Following internal research, the marketing team aimed to achieve buy-in from the brand’s board and its co-op around the new brand platform and customer promise by developing a general script with internal stakeholders before going into production.

“We had to be confident that the groundwork was laid internally first before we committed to making this ad. We knew it had great potential, but it would fall flat if it our store teams weren’t equipped to deliver on the promise,” Lloyd-Jones said.

The internal campaign, called “Make It Epic,” featured leadership coaching for team members to ensure they had the confidence to deliver DIY advice and support. It was rolled out several months ahead of the TV ad’s launch, a process that the team believes was a major factor in the overall campaign’s success.

“It’s not about just going to buy a product and sticking it in and everything’s fine,” said FCB’s business lead on Mitre 10 Jane Wardlaw. “You’re going into the store to make something, so there’s this whole emotional attachment to DIY, [but it’s] impossible to just talk about products and really connect with people. So there’s this whole shifting mindset and marketplace about who we’re talking to.”

We knew it had great potential, but it would fall flat if it our store teams weren’t equipped to deliver on the promise.

Jules Lloyd-Jones, chief marketing officer, Mitre 10

Vegas added: “One of the big New Zealand cultural codes is that ‘mateship’ thing. There’s that respect between two people have when they don’t know each other, and this story is about two people becoming mates. It was hard because we had to walk a fine line. … It was a partnership; we had to make sure they were equals.”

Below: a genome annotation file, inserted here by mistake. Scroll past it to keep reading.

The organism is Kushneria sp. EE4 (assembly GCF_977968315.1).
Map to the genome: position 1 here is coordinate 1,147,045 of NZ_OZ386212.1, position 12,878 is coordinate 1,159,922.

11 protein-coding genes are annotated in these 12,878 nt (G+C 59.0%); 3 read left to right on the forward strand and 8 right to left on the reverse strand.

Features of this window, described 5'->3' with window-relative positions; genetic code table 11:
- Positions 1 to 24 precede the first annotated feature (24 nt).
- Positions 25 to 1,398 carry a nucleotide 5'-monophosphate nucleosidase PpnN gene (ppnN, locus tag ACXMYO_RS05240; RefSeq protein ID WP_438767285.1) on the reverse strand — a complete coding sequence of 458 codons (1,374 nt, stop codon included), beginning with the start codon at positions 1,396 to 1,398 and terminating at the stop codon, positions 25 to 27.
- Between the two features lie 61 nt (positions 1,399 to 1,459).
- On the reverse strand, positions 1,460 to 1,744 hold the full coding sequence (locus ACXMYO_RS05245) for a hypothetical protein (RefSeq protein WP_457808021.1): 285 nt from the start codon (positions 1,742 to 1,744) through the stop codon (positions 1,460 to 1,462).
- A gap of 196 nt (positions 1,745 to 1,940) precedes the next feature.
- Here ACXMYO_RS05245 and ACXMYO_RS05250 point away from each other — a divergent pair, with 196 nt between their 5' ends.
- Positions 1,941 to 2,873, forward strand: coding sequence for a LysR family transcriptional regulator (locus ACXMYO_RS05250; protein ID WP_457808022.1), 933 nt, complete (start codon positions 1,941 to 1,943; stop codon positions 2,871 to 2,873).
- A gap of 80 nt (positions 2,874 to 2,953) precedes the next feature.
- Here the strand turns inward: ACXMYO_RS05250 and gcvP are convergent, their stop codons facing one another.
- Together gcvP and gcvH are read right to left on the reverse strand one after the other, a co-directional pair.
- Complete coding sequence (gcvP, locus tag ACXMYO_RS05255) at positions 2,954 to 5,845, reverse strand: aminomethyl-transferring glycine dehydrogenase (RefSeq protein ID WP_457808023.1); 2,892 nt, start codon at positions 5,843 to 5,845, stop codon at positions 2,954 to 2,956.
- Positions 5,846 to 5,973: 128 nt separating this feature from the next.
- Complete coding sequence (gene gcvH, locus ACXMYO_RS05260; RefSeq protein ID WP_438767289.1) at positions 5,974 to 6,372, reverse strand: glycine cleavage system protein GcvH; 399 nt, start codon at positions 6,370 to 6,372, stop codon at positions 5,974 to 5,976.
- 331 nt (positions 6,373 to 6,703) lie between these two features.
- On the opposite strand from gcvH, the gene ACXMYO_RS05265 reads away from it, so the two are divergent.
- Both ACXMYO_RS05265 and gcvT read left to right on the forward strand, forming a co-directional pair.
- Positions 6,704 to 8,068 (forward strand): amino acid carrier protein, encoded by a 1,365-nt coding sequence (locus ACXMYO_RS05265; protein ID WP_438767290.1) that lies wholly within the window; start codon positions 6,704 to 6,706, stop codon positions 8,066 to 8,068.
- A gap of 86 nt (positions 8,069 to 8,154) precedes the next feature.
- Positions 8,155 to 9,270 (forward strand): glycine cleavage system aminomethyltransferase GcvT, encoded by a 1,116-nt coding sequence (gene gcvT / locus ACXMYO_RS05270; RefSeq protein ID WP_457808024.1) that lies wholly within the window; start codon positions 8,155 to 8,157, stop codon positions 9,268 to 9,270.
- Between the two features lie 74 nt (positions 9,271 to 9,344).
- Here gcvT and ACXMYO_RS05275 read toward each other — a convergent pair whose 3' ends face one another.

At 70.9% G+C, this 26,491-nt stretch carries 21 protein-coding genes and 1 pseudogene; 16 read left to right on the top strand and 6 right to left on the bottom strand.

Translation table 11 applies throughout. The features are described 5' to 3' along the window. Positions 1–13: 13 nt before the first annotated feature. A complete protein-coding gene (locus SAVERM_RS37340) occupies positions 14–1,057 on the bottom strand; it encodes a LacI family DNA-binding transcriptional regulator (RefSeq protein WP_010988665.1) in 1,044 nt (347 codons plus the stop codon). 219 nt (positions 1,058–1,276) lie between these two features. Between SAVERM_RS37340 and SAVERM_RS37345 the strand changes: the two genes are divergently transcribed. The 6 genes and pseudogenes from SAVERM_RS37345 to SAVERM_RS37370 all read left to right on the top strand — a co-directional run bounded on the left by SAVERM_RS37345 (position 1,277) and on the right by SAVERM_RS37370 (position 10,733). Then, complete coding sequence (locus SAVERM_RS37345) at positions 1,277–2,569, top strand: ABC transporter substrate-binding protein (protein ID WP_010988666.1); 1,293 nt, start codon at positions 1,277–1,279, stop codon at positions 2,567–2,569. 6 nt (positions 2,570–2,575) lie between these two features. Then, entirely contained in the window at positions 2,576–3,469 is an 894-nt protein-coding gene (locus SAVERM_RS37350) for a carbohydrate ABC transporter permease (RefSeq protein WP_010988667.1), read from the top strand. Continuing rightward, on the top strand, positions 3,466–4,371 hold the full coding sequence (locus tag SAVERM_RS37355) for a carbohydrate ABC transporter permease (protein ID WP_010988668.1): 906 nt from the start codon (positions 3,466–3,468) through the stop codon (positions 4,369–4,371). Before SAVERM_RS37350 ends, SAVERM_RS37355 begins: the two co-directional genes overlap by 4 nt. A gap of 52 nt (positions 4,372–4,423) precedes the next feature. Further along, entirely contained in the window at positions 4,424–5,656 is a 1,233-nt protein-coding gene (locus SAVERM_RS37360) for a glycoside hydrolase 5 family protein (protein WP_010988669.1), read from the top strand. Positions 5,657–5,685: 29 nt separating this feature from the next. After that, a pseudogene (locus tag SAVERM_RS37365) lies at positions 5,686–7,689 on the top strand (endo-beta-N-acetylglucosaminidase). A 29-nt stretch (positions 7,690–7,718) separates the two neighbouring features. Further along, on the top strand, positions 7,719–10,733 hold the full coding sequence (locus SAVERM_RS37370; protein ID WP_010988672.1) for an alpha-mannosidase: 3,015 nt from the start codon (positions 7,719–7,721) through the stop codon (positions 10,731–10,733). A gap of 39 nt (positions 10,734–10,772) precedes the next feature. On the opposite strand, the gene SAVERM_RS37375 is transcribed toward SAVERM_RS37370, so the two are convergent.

Measurements of success

Following its release, brand and customer experience tracking showed a “significant” increase in brand love and leadership, two key metrics of success that also inspired team members to rally around the new promise.

“It has given our team members a sense of pride to be part of the Mitre 10 family, and they personally identify with it because of its intrinsically Kiwi character and sentiment,” Lloyd-Jones said.

Since it ran, Mitre 10 said it has seen awareness grow, with 65% of respondents to a survey around the TV campaign saying that they had seen the ad, with 71% saying they found the ad “very or somewhat believable.” The brand also said that the survey found the brand’s affinity score was rated at 75.11, with 0 equaling “hate” and 100 equaling “love.”

We’ve had a number of CMOs come and go, and we’ve all changed here. But there’s been this proud history from Mitre 10 of creating brand ads that really connect with people.

Jane Wardlaw, business lead on Mitre 10, FCB

Another element of the success came from the long-standing relationship between the agency and Mitre 10, which has lasted more than four decades in various forms and has created a deep understanding of the business, according to Wardlaw.

“[Over the years] people have changed a lot. We’ve had a number of CMOs come and go, and we’ve all changed here. But there’s been this proud history from Mitre 10 of creating brand ads that really connect with people across New Zealand as a kind of establishment. Mitre 10 is an iconic Kiwi brand,” she added.

Speaking about the TV campaign’s effectiveness, Kantar’s global director of creative Vera Sidlova highlighted the decision to “show what they can do for you” over producing a campaign that worked as a product demonstration, which proved to be what resonated most with audiences.